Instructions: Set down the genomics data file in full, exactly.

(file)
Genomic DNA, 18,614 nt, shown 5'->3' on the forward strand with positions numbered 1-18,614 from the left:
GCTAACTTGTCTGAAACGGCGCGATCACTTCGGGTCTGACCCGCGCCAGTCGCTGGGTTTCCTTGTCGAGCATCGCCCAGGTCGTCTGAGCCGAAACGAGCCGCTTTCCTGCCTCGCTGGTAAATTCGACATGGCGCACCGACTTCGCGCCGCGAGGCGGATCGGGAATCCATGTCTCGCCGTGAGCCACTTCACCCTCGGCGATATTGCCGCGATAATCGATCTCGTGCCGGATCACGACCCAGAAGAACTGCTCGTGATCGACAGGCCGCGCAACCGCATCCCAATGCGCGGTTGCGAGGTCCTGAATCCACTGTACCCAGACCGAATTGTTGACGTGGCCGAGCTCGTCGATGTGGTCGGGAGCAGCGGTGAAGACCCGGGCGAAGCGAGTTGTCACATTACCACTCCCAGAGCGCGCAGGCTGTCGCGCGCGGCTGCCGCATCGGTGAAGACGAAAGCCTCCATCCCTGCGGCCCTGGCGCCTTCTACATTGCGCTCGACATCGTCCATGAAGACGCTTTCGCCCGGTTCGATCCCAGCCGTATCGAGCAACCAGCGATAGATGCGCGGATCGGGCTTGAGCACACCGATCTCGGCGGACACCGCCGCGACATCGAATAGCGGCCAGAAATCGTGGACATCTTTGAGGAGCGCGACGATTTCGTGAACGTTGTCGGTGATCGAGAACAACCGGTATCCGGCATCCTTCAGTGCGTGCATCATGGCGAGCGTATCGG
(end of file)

Genomic DNA, 18,614 nt, shown 5'->3' on the forward strand with positions numbered 1-18,614 from the left:
GCTAACTTGTCTGAAACGGCGCGATCACTTCGGGTCTGACCCGCGCCAGTCGCTGGGTTTCCTTGTCGAGCATCGCCCAGGTCGTCTGAGCCGAAACGAGCCGCTTTCCTGCCTCGCTGGTAAATTCGACATGGCGCACCGACTTCGCGCCGCGAGGCGGATCGGGAATCCATGTCTCGCCGTGAGCCACTTCACCCTCGGCGATATTGCCGCGATAATCGATCTCGTGCCGGATCACGACCCAGAAGAACTGCTCGTGATCGACAGGCCGCGCAACCGCATCCCAATGCGCGGTTGCGAGGTCCTGAATCCACTGTACCCAGACCGAATTGTTGACGTGGCCGAGCTCGTCGATGTGGTCGGGAGCAGCGGTGAAGACCCGGGCGAAGCGAGTTGTCACATTACCACTCCCAGAGCGCGCAGGCTGTCGCGCGCGGCTGCCGCATCGGTGAAGACGAAAGCCTCCATCCCTGCGGCCCTGGCGCCTTCTACATTGCGCTCGACATCGTCCATGAAGACGCTTTCGCCCGGTTCGATCCCAGCCGTATCGAGCAACCAGCGATAGATGCGCGGATCGGGCTTGAGCACACCGATCTCGGCGGACACCGCCGCGACATCGAATAGCGGCCAGAAATCGTGGACATCTTTGAGGAGCGCGACGATTTCGTGAACGTTGTCGGTGATCGAGAACAACCGGTATCCGGCATCCTTCAGTGCGTGCATCATGGCGAGCGTATCGG